Episode 10: Building the right client base [FPA Podcast]

14 June 2022

Money & Life team

Money & Life contributors draw on their diverse range of experience to present you with insights and guidance that will help you manage your financial wellbeing, achieve your lifestyle goals and plan for your financial future.

In this episode of the FPA Podcast, Sue Viskovic of Elixir Consulting joins Ben Marshan, Head of Policy, Innovation & Strategy, FPA to discuss how financial planning practices can effectively execute a strategy that targets the right type of client for their business.

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Transcript

Interviewer: Ben Marshan

Interviewee: Sue Viskovic

Ben Marsham

Hi, FPA members, welcome to the FPA podcast. One of the key drivers of successful financial planners is having clarity and being selective about the type of clients that you want to engage with. Research has confirmed that there’s a direct link between being selective about a client base and the ability for practitioners to charge significantly higher advice fees, and enhance profitability for their businesses.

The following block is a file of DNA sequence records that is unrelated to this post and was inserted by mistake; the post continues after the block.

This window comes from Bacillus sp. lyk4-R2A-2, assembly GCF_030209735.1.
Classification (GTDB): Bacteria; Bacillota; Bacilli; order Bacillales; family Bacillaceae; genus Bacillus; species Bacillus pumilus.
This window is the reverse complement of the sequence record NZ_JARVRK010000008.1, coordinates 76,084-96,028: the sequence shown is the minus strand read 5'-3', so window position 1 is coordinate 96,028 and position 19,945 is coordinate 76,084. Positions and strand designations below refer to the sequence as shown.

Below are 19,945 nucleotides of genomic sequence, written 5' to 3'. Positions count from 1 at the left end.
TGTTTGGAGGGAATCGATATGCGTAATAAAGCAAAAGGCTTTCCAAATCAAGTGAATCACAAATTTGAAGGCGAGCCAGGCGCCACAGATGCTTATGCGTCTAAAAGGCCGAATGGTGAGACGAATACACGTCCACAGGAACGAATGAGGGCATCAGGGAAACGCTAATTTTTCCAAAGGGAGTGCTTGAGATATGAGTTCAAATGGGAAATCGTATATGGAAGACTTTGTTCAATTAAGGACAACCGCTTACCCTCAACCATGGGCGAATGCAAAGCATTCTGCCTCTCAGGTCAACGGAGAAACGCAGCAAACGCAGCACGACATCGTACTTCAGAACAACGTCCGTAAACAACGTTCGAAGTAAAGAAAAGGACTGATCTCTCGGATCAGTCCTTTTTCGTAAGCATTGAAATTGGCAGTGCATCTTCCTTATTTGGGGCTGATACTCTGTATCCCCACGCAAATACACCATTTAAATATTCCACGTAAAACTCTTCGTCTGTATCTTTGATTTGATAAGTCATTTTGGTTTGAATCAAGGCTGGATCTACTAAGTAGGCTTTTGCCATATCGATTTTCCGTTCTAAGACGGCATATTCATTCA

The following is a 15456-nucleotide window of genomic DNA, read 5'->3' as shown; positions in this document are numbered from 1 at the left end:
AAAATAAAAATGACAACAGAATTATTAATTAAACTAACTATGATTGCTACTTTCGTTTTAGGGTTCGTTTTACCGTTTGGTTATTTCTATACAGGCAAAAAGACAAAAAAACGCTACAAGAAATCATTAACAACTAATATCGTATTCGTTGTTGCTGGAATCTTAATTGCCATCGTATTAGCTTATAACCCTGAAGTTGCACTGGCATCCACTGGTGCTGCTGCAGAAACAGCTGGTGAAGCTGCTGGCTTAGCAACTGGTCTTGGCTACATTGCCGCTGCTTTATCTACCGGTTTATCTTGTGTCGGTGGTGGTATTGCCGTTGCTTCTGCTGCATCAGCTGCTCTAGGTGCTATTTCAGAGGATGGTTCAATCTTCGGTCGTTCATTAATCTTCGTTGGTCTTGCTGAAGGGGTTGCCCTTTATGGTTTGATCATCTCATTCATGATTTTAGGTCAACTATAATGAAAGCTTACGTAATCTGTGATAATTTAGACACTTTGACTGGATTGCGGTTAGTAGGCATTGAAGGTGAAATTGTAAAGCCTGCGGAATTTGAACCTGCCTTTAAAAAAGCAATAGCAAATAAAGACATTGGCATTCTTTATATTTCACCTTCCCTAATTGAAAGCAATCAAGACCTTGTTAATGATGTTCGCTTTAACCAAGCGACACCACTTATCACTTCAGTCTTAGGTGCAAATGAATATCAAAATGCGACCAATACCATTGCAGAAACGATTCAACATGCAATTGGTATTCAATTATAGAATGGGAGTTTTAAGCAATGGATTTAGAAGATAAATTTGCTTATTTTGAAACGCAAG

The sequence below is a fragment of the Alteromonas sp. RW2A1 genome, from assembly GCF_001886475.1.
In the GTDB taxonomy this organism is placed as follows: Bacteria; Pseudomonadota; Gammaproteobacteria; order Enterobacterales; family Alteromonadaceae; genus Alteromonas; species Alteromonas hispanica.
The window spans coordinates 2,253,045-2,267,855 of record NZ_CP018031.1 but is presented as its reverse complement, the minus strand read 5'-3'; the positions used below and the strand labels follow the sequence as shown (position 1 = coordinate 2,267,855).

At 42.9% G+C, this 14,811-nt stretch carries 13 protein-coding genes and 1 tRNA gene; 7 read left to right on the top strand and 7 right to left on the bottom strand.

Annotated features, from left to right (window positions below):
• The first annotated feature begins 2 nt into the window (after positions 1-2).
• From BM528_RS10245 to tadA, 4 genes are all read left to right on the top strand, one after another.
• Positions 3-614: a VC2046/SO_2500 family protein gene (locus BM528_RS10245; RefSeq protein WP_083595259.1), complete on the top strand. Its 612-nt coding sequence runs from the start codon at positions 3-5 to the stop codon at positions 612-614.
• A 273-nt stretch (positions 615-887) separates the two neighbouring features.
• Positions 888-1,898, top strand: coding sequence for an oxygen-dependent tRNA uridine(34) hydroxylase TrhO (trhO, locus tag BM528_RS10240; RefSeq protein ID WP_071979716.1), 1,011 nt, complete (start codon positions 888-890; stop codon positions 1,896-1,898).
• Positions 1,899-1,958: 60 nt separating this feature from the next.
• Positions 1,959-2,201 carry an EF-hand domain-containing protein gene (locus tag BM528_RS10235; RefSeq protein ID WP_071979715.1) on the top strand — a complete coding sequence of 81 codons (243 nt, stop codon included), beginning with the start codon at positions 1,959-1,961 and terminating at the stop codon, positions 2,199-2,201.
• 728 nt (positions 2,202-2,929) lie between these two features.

This podcast explores how a business can effectively execute a strategy that targets the right types of clients for their business, including; choosing the right types of clients, what business models to have, how you separate different clients out, how you yield referral services and many more topics.

Today, we welcome Sue Viskovic, from Elixir Consulting to join us, to have a conversation about selecting the right clients, hi Sue.

Welcome to the podcast, Sue. How are things going for you?

Sue Viskovic

Hi Ben, thank you. Yeah, they’re great.

Ben Marshan

So Elixir, tell us a little bit about Elixir Consulting and what you guys focus on.

Sue Viskovic